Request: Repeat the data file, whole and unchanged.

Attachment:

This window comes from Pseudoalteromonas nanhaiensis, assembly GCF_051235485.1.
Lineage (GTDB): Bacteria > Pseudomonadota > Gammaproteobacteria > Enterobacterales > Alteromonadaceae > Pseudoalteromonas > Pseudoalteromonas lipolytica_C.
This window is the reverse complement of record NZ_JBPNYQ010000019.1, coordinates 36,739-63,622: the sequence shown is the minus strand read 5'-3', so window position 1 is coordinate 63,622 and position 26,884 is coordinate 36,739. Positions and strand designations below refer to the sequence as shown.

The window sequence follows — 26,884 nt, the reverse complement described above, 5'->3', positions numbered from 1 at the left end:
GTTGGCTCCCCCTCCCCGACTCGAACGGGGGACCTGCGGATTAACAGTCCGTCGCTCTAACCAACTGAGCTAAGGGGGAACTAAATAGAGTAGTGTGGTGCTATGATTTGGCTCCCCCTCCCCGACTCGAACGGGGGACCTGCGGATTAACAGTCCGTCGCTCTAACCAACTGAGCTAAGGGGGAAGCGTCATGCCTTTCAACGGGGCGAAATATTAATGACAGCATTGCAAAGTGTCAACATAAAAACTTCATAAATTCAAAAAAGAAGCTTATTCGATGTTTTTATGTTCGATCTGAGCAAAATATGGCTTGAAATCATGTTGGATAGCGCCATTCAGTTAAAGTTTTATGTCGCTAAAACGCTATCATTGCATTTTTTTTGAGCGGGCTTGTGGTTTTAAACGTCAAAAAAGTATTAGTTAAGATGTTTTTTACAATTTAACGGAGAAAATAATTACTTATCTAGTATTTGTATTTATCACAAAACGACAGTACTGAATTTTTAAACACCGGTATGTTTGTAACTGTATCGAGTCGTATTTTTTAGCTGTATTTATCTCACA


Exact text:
This window comes from Pseudoalteromonas nanhaiensis, assembly GCF_051235485.1.
Lineage (GTDB): Bacteria > Pseudomonadota > Gammaproteobacteria > Enterobacterales > Alteromonadaceae > Pseudoalteromonas > Pseudoalteromonas lipolytica_C.
This window is the reverse complement of record NZ_JBPNYQ010000019.1, coordinates 36,739-63,622: the sequence shown is the minus strand read 5'-3', so window position 1 is coordinate 63,622 and position 26,884 is coordinate 36,739. Positions and strand designations below refer to the sequence as shown.

The window sequence follows — 26,884 nt, the reverse complement described above, 5'->3', positions numbered from 1 at the left end:
GTTGGCTCCCCCTCCCCGACTCGAACGGGGGACCTGCGGATTAACAGTCCGTCGCTCTAACCAACTGAGCTAAGGGGGAACTAAATAGAGTAGTGTGGTGCTATGATTTGGCTCCCCCTCCCCGACTCGAACGGGGGACCTGCGGATTAACAGTCCGTCGCTCTAACCAACTGAGCTAAGGGGGAAGCGTCATGCCTTTCAACGGGGCGAAATATTAATGACAGCATTGCAAAGTGTCAACATAAAAACTTCATAAATTCAAAAAAGAAGCTTATTCGATGTTTTTATGTTCGATCTGAGCAAAATATGGCTTGAAATCATGTTGGATAGCGCCATTCAGTTAAAGTTTTATGTCGCTAAAACGCTATCATTGCATTTTTTTTGAGCGGGCTTGTGGTTTTAAACGTCAAAAAAGTATTAGTTAAGATGTTTTTTACAATTTAACGGAGAAAATAATTACTTATCTAGTATTTGTATTTATCACAAAACGACAGTACTGAATTTTTAAACACCGGTATGTTTGTAACTGTATCGAGTCGTATTTTTTAGCTGTATTTATCTCACA